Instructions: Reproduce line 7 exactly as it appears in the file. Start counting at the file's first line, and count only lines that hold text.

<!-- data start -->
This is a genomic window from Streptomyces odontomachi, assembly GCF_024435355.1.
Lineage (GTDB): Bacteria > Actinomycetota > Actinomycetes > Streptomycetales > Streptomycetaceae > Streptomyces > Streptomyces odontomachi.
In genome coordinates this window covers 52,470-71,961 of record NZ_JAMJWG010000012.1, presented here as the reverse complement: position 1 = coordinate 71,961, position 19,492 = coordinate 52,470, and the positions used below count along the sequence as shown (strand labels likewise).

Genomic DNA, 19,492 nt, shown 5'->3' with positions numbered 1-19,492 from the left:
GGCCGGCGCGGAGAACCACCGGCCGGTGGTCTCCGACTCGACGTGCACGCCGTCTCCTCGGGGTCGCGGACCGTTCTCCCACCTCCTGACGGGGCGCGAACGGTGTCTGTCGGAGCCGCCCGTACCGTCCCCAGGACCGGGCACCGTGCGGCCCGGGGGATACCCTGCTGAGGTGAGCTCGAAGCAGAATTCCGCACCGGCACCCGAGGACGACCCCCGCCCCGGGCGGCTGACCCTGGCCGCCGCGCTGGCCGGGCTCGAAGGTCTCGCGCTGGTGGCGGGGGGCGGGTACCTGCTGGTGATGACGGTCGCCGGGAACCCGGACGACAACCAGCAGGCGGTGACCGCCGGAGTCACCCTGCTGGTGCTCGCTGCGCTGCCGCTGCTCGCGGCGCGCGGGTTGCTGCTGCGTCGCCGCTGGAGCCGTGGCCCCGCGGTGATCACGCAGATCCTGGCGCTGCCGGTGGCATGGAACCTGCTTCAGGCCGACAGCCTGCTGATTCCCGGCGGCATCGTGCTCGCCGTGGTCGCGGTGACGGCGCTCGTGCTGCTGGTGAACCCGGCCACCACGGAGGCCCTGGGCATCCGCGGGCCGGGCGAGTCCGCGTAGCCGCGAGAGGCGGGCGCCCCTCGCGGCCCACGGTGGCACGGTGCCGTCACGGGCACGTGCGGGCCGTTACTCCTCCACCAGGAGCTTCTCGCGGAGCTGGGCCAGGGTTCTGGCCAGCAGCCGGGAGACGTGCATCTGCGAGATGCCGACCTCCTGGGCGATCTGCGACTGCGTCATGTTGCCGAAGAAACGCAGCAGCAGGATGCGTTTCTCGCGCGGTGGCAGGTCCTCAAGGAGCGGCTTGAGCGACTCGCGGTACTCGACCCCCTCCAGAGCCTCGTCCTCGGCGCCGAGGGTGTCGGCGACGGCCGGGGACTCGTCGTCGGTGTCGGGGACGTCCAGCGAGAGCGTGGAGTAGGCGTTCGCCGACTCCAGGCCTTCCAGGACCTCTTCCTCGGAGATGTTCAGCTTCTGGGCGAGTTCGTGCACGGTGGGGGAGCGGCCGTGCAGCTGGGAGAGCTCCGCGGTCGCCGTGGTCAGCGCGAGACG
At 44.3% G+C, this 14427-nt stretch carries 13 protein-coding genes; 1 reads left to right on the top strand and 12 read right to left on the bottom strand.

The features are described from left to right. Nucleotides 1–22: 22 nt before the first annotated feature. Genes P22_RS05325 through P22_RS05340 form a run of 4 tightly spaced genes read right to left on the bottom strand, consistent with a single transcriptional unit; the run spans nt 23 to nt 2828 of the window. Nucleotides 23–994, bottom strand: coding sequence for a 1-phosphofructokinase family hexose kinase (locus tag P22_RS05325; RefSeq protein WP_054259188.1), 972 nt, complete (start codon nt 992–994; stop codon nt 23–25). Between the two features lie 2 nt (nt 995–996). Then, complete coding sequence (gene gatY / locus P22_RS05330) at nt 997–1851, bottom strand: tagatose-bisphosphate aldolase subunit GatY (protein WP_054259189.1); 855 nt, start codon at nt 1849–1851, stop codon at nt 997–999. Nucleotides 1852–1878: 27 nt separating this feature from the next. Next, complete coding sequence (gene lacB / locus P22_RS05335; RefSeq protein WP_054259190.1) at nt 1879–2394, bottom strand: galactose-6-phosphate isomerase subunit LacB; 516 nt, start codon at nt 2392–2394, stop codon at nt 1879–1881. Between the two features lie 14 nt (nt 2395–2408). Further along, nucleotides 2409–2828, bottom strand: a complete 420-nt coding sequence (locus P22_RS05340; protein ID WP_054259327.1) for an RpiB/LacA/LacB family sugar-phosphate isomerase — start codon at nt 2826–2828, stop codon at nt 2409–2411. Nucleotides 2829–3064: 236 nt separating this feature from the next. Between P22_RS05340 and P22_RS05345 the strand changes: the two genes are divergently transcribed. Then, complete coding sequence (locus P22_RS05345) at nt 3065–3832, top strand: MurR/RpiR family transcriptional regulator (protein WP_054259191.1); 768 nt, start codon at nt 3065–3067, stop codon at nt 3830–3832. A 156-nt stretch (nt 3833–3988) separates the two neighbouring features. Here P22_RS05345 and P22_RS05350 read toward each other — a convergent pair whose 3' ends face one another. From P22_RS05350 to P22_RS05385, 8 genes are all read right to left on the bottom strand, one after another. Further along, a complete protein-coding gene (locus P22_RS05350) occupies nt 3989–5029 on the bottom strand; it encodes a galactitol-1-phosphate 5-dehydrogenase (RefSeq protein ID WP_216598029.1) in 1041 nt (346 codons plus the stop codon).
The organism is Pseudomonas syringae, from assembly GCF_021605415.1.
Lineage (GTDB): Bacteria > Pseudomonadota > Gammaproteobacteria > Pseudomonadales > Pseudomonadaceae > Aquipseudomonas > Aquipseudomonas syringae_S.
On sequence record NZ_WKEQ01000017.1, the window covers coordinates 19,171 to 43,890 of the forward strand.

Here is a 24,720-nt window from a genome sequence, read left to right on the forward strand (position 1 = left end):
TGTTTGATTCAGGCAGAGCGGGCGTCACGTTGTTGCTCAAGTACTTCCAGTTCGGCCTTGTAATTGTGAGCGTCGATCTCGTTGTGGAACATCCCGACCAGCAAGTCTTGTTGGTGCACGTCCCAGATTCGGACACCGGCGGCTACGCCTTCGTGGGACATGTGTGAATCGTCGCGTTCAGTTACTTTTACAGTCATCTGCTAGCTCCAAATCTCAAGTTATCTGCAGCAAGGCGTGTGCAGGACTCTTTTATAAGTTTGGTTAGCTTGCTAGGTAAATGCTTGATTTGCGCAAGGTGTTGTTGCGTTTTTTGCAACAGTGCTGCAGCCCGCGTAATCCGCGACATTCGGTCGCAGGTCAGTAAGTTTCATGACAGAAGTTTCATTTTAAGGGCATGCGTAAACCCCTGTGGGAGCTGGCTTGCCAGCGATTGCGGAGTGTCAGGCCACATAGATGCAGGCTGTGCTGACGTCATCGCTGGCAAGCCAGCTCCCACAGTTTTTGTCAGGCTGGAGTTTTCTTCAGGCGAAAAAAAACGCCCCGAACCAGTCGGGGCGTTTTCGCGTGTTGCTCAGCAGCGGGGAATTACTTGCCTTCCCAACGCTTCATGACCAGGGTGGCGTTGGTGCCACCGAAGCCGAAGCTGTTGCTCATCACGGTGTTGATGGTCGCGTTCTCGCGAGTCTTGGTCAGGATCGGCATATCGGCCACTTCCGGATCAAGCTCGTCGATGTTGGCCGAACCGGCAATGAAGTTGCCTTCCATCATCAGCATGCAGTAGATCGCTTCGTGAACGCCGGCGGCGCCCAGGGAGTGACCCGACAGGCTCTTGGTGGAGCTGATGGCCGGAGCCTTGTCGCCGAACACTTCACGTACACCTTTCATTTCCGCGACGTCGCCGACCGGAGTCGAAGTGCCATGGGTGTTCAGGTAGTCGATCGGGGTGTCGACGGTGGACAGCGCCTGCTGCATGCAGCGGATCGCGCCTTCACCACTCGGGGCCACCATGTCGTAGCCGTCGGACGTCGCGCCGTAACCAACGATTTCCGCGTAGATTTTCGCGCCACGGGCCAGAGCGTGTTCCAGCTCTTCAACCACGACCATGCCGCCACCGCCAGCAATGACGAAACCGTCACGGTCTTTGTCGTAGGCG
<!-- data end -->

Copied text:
The features are described from left to right. Nucleotides 1–22: 22 nt before the first annotated feature. Genes P22_RS05325 through P22_RS05340 form a run of 4 tightly spaced genes read right to left on the bottom strand, consistent with a single transcriptional unit; the run spans nt 23 to nt 2828 of the window. Nucleotides 23–994, bottom strand: coding sequence for a 1-phosphofructokinase family hexose kinase (locus tag P22_RS05325; RefSeq protein WP_054259188.1), 972 nt, complete (start codon nt 992–994; stop codon nt 23–25). Between the two features lie 2 nt (nt 995–996). Then, complete coding sequence (gene gatY / locus P22_RS05330) at nt 997–1851, bottom strand: tagatose-bisphosphate aldolase subunit GatY (protein WP_054259189.1); 855 nt, start codon at nt 1849–1851, stop codon at nt 997–999. Nucleotides 1852–1878: 27 nt separating this feature from the next. Next, complete coding sequence (gene lacB / locus P22_RS05335; RefSeq protein WP_054259190.1) at nt 1879–2394, bottom strand: galactose-6-phosphate isomerase subunit LacB; 516 nt, start codon at nt 2392–2394, stop codon at nt 1879–1881. Between the two features lie 14 nt (nt 2395–2408). Further along, nucleotides 2409–2828, bottom strand: a complete 420-nt coding sequence (locus P22_RS05340; protein ID WP_054259327.1) for an RpiB/LacA/LacB family sugar-phosphate isomerase — start codon at nt 2826–2828, stop codon at nt 2409–2411. Nucleotides 2829–3064: 236 nt separating this feature from the next. Between P22_RS05340 and P22_RS05345 the strand changes: the two genes are divergently transcribed. Then, complete coding sequence (locus P22_RS05345) at nt 3065–3832, top strand: MurR/RpiR family transcriptional regulator (protein WP_054259191.1); 768 nt, start codon at nt 3065–3067, stop codon at nt 3830–3832. A 156-nt stretch (nt 3833–3988) separates the two neighbouring features. Here P22_RS05345 and P22_RS05350 read toward each other — a convergent pair whose 3' ends face one another. From P22_RS05350 to P22_RS05385, 8 genes are all read right to left on the bottom strand, one after another. Further along, a complete protein-coding gene (locus P22_RS05350) occupies nt 3989–5029 on the bottom strand; it encodes a galactitol-1-phosphate 5-dehydrogenase (RefSeq protein ID WP_216598029.1) in 1041 nt (346 codons plus the stop codon).